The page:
End to 'wrap rage' misery

WE'VE all experienced the frustration of 'wrap rage', struggling with a lack of superhuman strength – or a toolbox – to get through packaging.

But get through this Christmas and you'll never again have to put your life in danger as you try to unwrap a precious gift.

Online retailer Amazon is ditching plastic packaging in favour of the old-fashioned cardboard box. Companies such as Sony, Microsoft and Mattel have signed up to Amazon's campaign against wrap rage, dumping the 'clamshell' plastic that makes products such as electronics and toys almost impossible to open without power tools.

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Launching in the US this month, the scheme of sending gifts out in environmentally friendly cardboard will be rolled out to the UK via Amazon.co.uk in early 2009.

Jeffrey Bezos, founder of Amazon and father of four young children, said: "I shouldn't have to start each Christmas morning with needle-nose pliers and wire cutters. I arm myself, and it still takes me 10 minutes to open each package."

Amazon's launch of frustration-free packaging aims to help those people, with an increasing number of best-selling products arriving in cardboard boxes that do not fight back. Bezos said: "Everyone is excited about this project here. Everyone had their own war stories."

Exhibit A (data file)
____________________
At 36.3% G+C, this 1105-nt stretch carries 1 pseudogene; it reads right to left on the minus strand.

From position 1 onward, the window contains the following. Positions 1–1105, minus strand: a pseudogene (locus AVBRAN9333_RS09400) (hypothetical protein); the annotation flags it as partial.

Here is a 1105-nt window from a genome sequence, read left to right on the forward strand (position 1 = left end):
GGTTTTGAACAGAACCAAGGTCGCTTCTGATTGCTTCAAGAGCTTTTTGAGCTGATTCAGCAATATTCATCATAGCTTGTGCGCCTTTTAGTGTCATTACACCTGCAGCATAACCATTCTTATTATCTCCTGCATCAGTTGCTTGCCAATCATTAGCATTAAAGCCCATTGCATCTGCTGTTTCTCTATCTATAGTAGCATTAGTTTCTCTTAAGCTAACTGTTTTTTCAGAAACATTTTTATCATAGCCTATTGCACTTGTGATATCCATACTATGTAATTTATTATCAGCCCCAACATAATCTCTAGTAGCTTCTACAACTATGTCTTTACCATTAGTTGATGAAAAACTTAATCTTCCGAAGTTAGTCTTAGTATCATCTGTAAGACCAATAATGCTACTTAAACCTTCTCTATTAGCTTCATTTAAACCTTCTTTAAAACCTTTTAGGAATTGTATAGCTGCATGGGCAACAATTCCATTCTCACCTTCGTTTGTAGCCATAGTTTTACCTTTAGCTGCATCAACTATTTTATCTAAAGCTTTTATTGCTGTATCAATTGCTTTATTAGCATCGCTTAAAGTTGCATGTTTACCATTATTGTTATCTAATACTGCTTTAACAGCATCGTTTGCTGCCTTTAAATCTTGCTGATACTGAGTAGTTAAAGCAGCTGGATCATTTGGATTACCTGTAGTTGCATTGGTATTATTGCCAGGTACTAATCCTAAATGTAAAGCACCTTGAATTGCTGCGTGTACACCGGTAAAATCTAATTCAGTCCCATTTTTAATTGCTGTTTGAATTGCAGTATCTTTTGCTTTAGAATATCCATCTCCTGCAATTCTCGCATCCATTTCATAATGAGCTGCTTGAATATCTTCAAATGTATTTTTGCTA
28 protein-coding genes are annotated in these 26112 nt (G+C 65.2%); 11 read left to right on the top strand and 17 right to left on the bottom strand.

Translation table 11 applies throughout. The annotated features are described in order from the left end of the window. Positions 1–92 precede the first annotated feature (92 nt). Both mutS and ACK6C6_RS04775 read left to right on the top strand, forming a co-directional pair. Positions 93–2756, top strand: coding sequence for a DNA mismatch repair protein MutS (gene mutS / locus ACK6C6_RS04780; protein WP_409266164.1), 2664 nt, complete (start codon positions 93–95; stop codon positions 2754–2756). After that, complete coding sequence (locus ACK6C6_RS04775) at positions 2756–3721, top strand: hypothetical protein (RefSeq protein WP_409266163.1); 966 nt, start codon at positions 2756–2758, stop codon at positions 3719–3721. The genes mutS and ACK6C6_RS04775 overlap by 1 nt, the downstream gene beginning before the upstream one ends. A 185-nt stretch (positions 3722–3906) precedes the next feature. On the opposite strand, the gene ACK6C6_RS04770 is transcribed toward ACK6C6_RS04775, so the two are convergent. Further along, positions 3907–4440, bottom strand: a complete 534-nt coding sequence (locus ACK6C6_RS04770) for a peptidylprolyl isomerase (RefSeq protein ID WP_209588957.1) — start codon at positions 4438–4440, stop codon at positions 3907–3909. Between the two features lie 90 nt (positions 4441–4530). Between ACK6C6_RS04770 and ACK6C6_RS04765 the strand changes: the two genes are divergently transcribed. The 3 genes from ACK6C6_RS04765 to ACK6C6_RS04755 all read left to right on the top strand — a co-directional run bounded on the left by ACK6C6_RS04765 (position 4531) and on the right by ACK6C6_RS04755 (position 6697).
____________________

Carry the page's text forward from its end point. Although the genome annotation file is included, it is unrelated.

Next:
Ironically, companies resorted to plastic packaging to encourage customers to buy toys and electronics items, allowing them to see the increasingly complex items.

To do so while protecting the items, they decided to seal the hinges of containers to resist shoplifting. Amazon hopes all its products can be delivered in cardboard boxes in 10 years and wants more companies to join the big names already affiliated to the campaign as it spreads to Europe next year.

While it is relatively easy for online retailer Amazon to adopt the scheme, as it does not need to display products, even those who sell from shops are coming up with solutions to Christmas's most lethal problem. Sony is aiming for "death of the clamshell" with packaging prototypes currently being tested, after hearing reports of customers resorting to hacksaws to open packages.

Sony's new method uses an adhesive that is easy to pry open but makes a loud Velcro-like noise, intended to deter thieves.

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